I think you have to consider the goals of the different people you are listening to - the Nutrition Diva show is about general nutrition questions, which may or may not relate to weight loss...oftentimes she's talking about general nutrition questions that have nothing to do with weight. Jillian's show is geared to answering questions about general fitness, wellness, and training, which again, may include weight loss, weight gain, maintaining weight but gaining muscle, etc, and toward presenting weight loss/health information she finds interesting. And I haven't listened to Fat2Fit, but based on the name, I'm going to assume it's primarily weight loss based. So with different goals, advice will differ somewhat from host to host.
Also, what seems likely to be true can shift over time based on new evidence, often coming in the form of a study conducted to test one or another weight loss variable. This information is presented as received, and may contradict previous information. Contradictions like this are, I think, a fault of the host...it should be clear that prior research indicated X but a new study found Y, so further investigation is needed...not to mention that if you're serving as a resource, you need to stay up to date on current research, and some hosts fail to do that.
FWIW on the podcasts you've mentioned, I think Nutrition Diva is much better at looking at current research and giving well-thought-out and scientifically supported ideas. Jillian sticks with supported ideas for the fitness advice, but recently has gone into different areas that, I think, she supports more anecdotally (contestants on BL, personal experiences, and the experiences of endocrinologists). But again, Nutrition Diva isn't necessarily weight loss focused, and Jillian is a bit more focused in that direction.
I actually really LIKE having a multitude of different voices out there in the weight loss sphere, so long as what they are promoting is a weight loss plan that a) in some way reduces calorie intake and b) isn't medically harmful to participants. While it can be confusing to pick a plan, I find it a remarkably empowering message that there are all of these options, and they all work, and there just has to be -one- that works for you. It's not that these people are all charlatans and none of their plans work. It's that ALL of the plans work, and so we all get to choose what works best FOR US. And to me, that's a positive thing.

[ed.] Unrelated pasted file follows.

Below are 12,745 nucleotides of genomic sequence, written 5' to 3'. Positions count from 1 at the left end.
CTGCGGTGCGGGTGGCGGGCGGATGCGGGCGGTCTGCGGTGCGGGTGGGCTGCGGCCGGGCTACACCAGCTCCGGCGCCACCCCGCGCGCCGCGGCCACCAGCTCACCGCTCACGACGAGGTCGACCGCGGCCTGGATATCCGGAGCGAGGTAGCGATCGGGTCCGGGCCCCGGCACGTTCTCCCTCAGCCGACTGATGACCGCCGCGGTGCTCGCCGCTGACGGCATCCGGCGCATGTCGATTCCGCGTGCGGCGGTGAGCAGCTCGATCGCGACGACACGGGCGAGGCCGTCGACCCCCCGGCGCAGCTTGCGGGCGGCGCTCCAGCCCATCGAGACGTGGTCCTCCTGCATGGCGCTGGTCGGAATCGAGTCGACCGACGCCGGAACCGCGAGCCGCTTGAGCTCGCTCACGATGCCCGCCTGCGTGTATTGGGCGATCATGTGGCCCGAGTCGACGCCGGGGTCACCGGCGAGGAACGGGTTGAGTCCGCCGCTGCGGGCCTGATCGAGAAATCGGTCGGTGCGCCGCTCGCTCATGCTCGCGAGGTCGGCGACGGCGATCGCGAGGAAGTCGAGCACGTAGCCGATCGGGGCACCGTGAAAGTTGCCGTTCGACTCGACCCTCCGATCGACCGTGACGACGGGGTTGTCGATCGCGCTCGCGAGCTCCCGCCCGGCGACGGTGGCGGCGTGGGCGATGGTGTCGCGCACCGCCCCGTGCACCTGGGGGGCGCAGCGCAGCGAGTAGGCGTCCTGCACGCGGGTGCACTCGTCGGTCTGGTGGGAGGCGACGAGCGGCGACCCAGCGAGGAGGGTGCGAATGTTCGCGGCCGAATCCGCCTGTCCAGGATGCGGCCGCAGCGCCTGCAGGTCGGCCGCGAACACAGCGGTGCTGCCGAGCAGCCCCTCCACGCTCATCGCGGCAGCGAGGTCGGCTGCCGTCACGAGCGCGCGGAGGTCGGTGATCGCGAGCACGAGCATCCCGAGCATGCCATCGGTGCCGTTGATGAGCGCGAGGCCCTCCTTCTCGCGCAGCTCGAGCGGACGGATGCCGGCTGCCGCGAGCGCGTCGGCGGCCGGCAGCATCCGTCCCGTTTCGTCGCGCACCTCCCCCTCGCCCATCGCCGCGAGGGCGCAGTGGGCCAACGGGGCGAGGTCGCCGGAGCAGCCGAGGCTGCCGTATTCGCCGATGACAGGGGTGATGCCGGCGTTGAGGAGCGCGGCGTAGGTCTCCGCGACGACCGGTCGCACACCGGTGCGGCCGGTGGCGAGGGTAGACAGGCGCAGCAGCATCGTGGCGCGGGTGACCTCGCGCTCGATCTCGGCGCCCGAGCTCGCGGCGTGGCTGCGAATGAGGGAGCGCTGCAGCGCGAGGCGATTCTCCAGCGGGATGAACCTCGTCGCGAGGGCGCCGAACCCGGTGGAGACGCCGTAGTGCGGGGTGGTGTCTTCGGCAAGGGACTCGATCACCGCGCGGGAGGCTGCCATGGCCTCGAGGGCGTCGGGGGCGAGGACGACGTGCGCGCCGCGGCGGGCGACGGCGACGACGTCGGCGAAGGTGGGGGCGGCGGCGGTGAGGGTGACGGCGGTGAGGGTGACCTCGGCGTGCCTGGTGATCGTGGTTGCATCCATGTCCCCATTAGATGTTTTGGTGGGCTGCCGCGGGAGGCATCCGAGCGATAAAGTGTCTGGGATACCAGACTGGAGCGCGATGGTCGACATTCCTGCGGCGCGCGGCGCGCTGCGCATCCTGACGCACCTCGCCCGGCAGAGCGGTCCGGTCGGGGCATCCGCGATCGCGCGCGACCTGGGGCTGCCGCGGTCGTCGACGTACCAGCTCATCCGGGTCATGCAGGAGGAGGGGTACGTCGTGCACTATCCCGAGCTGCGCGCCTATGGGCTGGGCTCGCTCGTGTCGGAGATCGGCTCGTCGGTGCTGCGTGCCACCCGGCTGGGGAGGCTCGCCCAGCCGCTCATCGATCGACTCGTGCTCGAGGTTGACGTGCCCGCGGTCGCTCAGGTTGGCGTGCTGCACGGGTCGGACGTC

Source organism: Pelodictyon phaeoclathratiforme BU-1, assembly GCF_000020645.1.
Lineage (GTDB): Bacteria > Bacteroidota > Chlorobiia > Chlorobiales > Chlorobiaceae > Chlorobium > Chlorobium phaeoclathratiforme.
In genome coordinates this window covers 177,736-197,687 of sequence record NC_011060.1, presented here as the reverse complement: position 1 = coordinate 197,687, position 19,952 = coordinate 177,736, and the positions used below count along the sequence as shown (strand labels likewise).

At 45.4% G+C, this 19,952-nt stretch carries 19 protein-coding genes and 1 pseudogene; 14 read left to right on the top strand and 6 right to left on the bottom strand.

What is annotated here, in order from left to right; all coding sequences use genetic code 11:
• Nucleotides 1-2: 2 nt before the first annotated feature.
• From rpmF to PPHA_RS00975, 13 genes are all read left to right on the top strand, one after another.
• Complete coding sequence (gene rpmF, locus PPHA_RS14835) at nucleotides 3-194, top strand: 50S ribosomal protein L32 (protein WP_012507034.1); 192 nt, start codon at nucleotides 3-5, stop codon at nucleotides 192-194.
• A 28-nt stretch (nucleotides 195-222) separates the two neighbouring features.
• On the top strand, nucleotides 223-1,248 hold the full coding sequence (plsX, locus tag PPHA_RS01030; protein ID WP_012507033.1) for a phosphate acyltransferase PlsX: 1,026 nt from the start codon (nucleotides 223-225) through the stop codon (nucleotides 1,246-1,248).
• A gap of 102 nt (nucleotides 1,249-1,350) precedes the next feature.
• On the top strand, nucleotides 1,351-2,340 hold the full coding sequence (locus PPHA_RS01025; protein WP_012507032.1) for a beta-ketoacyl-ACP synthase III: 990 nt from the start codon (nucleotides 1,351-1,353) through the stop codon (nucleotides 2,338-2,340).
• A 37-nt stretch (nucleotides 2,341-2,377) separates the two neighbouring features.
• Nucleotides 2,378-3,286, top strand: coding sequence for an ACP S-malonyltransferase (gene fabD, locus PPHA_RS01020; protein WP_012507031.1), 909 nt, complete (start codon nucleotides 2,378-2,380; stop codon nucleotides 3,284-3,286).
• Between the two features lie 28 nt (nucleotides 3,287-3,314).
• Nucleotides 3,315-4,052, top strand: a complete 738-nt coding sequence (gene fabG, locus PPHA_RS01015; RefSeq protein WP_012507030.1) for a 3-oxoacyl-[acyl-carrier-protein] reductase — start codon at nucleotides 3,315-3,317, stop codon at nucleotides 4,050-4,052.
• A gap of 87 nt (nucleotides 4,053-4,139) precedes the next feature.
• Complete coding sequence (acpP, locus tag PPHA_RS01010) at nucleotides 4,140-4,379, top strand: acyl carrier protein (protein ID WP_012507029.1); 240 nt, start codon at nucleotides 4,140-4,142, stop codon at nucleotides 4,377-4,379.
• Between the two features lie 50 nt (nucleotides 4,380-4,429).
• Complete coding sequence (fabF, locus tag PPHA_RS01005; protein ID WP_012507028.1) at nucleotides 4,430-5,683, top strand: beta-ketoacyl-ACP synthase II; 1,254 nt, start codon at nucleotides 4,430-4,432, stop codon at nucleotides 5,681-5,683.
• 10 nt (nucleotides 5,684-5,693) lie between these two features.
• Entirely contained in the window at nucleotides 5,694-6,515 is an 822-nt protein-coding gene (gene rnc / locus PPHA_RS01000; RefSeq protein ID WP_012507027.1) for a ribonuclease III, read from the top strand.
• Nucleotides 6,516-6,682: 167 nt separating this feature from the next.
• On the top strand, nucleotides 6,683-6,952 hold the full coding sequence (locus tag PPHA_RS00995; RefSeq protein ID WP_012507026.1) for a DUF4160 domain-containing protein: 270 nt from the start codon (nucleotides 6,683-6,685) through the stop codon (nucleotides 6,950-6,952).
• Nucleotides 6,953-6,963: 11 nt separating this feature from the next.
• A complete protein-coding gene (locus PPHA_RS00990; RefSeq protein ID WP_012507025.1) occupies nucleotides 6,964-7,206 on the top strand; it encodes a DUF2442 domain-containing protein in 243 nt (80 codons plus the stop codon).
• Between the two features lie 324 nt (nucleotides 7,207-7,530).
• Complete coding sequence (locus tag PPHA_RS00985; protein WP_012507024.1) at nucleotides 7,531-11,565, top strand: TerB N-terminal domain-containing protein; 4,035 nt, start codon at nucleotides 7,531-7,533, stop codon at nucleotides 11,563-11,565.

06-24-2009, 11:13 PM
I guess it all comes down to one thing. Trial and error. If you find that you are doing a "no carb" diet, and you don't end up with great results, then your body just isn't as responsive to such a diet as others might be. What works for some may not work for all. That's why there is lots of diversity amongst opinions of fitness experts.
06-25-2009, 09:01 AM
Agreed, it would be nice if there were one answer! I can think of a few reasons that there are so many different outcomes - poor experiment design, "confounding" from having a moneyed sponsor who's expecting a certain result, and because life has such a coolly complex design! I'm keeping my eye on the field of nutrigenomics, where the studies focus on genetic blueprinting and how nutrients tell certain genes to turn on or off. There are some very good studies under way - big ones - that are addressing whether certain sugars influence shortening of the telomeres in your DNA.
That being said ... the goal of most of that research is maximizing life span, not necessarily weight loss. I'd have to say that I think the huge variety of successful diet techniques is actually a bit comforting, and honestly, I think Kiramira says it best: "Whereas in REALITY, it has less to do with the "right diet for your BODY" and has EVERYTHING to do with the "right diet for your LIFESTYLE" and to personal responsibility and to deciding HOW you are going to do this and then just DOING it." I think she's nailed it for 99.9% - you could find the absolute perfect method of eating for your biology and genetics, and if you hate it, it doesn't matter how well it works, you won't follow it. :)
06-25-2009, 05:32 PM
Dieting is a very competitive and lucrative business. There are so many things around, so in order to be heard (and bought) you really have to offer something different! Going with the flow does not do, because people will switch off, feeling they`ve heard it all before.
So I wonder how much of all this is competition, differing and also slagging the competition,e.g. if people are tired of Atkins, the next diet will naturally involve carb galore...